TESTED BY Clement Huang
PLANE TYPE 777-300ER
SEAT CONFIGURATION 1-2-1
SEAT PITCH 75 in/191 cm
SEAT WIDTH 20 in/52 cm
SEAT RECLINE 180 degrees
PRICE Internet rates for a midweek round trip business class ticket to Hong Kong in April start at C$5,053 ($3,631) including taxes and surcharges.
VERDICT: An excellent business class seat that was matched by very good service and premium amenities. However, the same can’t be said for Air Canada’s ground operations, which didn’t cope well with the disruptions.
CHECK-IN: I arrived at Toronto Pearson International Airport at 0710 for the scheduled 1000 departure of flight AC15 to Hong Kong. The economy check-in process was atrocious (I held an economy class ticket, with the possibility of an upgrade to business at the gate). Not only was there a long queue, but when it was finally my turn to be checked in a power outage hit the airport, leading to the shutdown of all computers.
To further complicate matters there was confusion over the name my booking was in. The counter staff struggled to find my booking on the computer. I finally made my way through security at 0820 and was airside in about 15 minutes.
LOUNGE: Since I only held an economy class ticket, I could not access the Maple Leaf Lounge, located on level 3 at Node F. However as a Priority Pass member I could use the Plaza Premium lounge, also located in Terminal 1. The facility was modestly sized with plenty of seating available, with a generous F&B selection.
BOARDNG: As I approached the ticket counter I was promptly handed a new boarding pass for business class. I switched lines, was quickly processed and boarded the plane at 0935.
THE SEAT: Air Canada operates a two- and three-class version of the 777-300ER. I was on the former, which features 42 seats in business class arranged in a 1-2-1 layout, meaning all passengers have direct aisle access. Overall, the “Classic Pod” business class product leaves a positive impression. The seat can be extended into a fully-flat bed and offers individual power outlets to charge electronic devices, as well as a USB port by the side of the seat.
There really isn’t a “bad seat” in business class, as even the middle seats are angled away from each other, meaning that individual passengers enjoy excellent privacy. I was in 10G, a middle seat toward the back of the cabin. An attendant soon came along with a tray of welcome drinks – I chose a glass of orange juice.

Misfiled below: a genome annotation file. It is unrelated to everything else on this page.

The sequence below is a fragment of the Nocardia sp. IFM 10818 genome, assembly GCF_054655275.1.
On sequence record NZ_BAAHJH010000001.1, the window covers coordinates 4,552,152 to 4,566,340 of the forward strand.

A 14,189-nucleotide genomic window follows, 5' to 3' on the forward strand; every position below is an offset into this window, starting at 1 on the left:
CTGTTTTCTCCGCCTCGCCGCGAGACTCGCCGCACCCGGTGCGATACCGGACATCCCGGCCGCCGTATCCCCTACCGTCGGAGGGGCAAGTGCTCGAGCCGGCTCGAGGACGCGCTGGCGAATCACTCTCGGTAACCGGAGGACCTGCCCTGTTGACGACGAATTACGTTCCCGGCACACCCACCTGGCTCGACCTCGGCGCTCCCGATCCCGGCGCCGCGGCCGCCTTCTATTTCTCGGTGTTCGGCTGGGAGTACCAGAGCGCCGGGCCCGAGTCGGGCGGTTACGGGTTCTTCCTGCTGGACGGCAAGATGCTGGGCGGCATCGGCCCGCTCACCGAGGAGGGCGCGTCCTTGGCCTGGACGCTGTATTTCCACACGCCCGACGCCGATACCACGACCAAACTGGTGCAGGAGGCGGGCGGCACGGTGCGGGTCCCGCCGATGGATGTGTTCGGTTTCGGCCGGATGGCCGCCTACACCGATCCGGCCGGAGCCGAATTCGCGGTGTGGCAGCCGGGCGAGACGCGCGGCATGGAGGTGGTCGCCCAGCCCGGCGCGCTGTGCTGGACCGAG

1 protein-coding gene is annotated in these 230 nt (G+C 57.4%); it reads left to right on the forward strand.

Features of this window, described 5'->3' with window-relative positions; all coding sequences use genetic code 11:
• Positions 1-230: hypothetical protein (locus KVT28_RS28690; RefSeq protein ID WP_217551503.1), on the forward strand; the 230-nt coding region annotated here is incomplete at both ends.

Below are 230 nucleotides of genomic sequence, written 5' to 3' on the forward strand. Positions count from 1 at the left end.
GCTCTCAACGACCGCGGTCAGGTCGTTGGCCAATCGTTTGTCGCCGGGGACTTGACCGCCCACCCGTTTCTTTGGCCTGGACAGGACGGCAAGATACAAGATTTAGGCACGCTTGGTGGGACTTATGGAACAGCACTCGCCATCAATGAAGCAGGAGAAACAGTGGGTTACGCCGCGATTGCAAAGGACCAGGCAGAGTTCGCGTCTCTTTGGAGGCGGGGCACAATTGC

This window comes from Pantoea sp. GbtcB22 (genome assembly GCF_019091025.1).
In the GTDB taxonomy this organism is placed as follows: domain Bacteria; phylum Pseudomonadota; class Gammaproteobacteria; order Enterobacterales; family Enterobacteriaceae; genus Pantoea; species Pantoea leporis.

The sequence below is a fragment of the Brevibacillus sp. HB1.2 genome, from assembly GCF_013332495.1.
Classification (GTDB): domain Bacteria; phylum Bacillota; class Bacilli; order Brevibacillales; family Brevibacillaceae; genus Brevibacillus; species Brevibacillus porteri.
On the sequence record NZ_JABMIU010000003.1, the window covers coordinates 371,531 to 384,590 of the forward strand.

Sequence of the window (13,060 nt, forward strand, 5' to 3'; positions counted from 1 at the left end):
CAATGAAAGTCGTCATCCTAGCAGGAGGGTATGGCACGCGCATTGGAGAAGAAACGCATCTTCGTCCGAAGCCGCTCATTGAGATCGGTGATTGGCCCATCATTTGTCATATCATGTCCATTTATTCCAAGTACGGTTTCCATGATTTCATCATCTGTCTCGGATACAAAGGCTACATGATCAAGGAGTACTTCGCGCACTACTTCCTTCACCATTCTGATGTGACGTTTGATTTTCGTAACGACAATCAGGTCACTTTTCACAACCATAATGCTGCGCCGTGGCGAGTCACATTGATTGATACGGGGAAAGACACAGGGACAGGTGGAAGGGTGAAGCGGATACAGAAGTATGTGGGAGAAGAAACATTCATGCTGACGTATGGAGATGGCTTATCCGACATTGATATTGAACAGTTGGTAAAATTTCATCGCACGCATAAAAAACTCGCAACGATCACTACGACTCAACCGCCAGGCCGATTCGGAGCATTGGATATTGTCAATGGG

THE FLIGHT: Service on the flight was impressive and I was addressed by name most of the time. Overall, it was much better than the service I had previously experienced flying on most North American airlines.
Every business class seat came with an amenity kit, bedding and a bottle of mineral water. Browsing through the in-flight entertainment options, I found the touchscreen to be intuitive and the sound quality from the headphones was excellent.
Flight AC15 took off at 1020, approaching cruising altitude ten minutes later. A second round of drinks was served along with an in-flight dining menu; this time I chose Moko Black Sauvignon Blanc, a New Zealand wine that was refreshingly crisp.
Lunch service began just before 12 noon with a tuna appetizer. For my main course, I chose the sablefish – a signature dish by Vancouver fine dining chef David Hawksworth. It was delicious, soft and flaky, and the brown rice and bok-choy added texture. I chose to skip the cheese course and had the dark chocolate fondant cake with a sweet blackberry compote instead.
After lunch, it was time to get some sleep, so I reclined my seat into its fully-flat configuration, laid out my bedding and got eight full hours of uninterrupted sleep on the comfortable and supportive bed.
The brunch service began roughly two hours before arrival, but it was a forgettable affair. I opted for the parsley omelet and was rather disappointed. (Admittedly, I’ve yet to be impressed by any omelet served in the air.)
ARRIVAL: Descent was announced at 1230, with a new arrival time of 1320 – more than an hour ahead of schedule. The plane landed and approached the gate five minutes later.